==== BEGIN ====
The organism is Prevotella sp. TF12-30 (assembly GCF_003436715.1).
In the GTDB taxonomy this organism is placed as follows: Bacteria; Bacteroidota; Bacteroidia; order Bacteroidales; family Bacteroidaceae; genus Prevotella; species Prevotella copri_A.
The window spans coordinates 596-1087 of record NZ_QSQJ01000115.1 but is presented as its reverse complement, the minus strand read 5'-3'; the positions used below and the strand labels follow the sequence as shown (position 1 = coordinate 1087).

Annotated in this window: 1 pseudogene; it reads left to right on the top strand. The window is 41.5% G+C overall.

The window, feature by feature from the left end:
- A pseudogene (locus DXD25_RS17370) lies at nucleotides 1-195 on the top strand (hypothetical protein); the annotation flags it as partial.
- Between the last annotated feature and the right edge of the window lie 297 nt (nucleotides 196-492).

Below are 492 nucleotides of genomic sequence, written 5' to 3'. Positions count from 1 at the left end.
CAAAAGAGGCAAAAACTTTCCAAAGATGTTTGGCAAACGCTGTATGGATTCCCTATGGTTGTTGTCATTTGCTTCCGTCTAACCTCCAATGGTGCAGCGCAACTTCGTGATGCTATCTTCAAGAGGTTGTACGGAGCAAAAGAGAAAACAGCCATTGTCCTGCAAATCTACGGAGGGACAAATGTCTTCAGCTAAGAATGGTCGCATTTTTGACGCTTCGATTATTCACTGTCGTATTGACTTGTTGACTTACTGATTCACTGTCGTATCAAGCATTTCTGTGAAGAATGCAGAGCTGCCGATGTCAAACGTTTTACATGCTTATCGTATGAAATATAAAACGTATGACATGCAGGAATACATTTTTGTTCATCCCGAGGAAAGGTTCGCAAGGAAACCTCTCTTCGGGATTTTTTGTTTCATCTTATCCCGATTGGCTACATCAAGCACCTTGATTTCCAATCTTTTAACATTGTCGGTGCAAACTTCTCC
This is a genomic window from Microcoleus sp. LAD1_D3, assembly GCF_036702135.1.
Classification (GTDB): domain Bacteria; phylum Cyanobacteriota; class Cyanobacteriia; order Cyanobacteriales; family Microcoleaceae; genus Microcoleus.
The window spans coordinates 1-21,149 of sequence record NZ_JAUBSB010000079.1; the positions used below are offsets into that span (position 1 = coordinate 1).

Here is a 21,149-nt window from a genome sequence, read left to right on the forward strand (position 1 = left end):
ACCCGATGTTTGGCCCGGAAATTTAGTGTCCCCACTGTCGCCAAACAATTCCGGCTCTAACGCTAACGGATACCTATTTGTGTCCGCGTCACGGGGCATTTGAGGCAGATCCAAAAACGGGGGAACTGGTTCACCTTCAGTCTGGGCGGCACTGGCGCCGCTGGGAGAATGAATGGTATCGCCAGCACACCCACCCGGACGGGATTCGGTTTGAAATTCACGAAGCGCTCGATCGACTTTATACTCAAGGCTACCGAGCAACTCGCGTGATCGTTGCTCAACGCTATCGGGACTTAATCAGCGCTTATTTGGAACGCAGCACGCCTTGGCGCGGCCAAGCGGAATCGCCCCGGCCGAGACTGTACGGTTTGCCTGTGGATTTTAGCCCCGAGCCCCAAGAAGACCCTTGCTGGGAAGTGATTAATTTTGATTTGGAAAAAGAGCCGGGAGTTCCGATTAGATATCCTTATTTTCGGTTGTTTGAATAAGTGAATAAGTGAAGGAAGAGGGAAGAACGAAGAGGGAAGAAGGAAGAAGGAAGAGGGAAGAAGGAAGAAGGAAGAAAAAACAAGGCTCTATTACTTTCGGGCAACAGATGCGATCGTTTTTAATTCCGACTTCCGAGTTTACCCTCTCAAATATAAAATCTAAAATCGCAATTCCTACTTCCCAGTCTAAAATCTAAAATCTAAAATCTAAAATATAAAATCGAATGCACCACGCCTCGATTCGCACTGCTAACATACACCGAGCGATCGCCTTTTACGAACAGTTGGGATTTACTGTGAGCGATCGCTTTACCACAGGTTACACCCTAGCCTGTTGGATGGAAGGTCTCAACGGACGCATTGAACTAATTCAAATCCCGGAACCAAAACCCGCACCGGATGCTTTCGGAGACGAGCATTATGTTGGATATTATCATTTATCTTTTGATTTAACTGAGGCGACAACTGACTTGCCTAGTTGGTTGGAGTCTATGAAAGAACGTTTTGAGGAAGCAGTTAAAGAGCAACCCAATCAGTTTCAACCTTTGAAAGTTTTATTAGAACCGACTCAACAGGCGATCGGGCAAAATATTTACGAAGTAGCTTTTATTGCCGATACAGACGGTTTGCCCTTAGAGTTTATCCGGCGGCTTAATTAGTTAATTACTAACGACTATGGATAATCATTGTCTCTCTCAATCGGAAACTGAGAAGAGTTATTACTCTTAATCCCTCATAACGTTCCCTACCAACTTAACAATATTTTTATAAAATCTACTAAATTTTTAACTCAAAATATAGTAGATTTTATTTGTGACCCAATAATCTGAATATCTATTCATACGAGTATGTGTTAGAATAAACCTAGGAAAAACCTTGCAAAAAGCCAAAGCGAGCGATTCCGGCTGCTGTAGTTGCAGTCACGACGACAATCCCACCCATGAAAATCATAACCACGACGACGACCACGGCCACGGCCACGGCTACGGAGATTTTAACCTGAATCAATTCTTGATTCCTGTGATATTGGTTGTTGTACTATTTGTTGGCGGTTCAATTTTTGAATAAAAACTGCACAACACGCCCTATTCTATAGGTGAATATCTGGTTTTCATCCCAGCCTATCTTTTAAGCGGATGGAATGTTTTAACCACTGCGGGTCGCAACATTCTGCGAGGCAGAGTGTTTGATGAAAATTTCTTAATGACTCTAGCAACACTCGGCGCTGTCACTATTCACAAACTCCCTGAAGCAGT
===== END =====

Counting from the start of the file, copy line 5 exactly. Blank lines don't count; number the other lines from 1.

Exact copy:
The window, feature by feature from the left end: